No. Instead we have...
WiredE.print prices:

US$5/ per copy for permission to make up to 100 copies
US$4/ per copy for permission to make up to 200 copies
US$3/ per copy for permission to make more than 200 copies
From the ad in the Wired 5.09 archive. And you have to pay the printing costs yourself. These guys just don't get it.

(D)Riven. Wired 5.09 http://www.wired.com/wired/5.09/riven.html Asked to define what they were doing, Rand used the phrase "immersive environments." Seeking the sequel to Myst. And understanding what made Myst so different.

New Rules for the New Economy. Wired 5.09 http://www.wired.com/wired/5.09/newrules.html Repetition, sequels, copies, and automation all tend toward the free, while the innovative, original, and imaginative all soar in value. What gets me is that the 12 principles went over with, well, a thud. See WiredE.prints, above.

The Next Big Thing Is HTML. Wired 5.09 http://www.wired.com/wired/5.09/geek.html Despite the tremendous advantages of online distribution, the Web's fast rise really derailed multimedia development. It looks like DHTML is finally putting things back on track. Of course, to judge by the browser stats, people didn't think it was such a big deal. Like push. Another miss for Wired.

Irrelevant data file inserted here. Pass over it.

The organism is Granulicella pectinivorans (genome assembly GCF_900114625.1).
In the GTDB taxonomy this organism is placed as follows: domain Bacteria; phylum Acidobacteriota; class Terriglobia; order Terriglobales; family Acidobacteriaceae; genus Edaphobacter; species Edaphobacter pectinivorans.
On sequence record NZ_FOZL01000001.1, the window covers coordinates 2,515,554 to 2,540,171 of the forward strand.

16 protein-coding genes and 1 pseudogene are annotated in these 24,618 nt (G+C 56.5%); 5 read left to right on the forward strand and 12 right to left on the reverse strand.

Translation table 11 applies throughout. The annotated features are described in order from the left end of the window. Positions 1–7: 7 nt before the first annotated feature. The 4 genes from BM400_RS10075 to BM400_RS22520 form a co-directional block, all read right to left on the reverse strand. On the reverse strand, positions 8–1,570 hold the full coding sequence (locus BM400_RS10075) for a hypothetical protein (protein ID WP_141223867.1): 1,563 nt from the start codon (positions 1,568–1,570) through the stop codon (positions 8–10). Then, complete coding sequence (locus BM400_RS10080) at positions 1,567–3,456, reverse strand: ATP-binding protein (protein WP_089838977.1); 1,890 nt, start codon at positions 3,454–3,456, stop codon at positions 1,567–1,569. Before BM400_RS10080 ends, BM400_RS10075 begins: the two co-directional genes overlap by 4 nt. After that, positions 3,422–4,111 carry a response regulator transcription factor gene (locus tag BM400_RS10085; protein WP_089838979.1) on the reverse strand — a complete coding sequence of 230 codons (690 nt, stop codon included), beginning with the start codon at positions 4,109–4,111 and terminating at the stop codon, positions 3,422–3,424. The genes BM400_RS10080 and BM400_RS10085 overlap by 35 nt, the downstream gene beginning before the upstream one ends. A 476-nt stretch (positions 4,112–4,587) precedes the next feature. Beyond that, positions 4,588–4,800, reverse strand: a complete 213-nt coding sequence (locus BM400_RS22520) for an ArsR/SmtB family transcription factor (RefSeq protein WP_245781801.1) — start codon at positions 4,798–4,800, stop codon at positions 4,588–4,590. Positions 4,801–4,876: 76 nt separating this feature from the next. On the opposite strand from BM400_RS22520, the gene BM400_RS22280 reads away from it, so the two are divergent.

Building a Learning Society. Wired 5.10 http://www.wired.com/wired/5.10/learning.html It's wrong for educators to think they can totally control how and what someone is going to learn. Some good stuff in this article. Too bad it's so superficial.

The Bleeding Edge. Wired 5.10 http://www.wired.com/wired/5.10/es_gaming.html If you're looking for what's next in online technology and commerce, just follow the gamers. Words of wisdom for Wired editors. And if you want to understand why the internet works, understand why online games work.

If you're wondering, I left out the otherwise cool articles "Eli Noam Wants to Disturb You", "Map the Genome, Hack the Genome", and "Wireless Gets Real" because they were done earlier and better in previous issues of Wired. Can we say "encore presentation"?

The Call of the Wired . Wired 5.11 http://www.wired.com/wired/5.11/arctic.html The outposts, hamlets, towns, and cities of both entities (of Canada's Northwest Territories) will be linked, for the first time, to a high-speed digital network most US Internet subscribers would be happy to access. Government intervention in action.

Heart of Darkness. Wired 5.11 http://www.wired.com/wired/5.11/heartof.html "This program was written in the city of Sofia © 1988-89 Dark Avenger." An interesting exploration.

They Coulda Been a Contender. Wired 5.11 http://www.wired.com/wired/5.11/es_apple.html The Rise and fall of Apple. Fascinating reading. Raises the same complaints I'm raising here.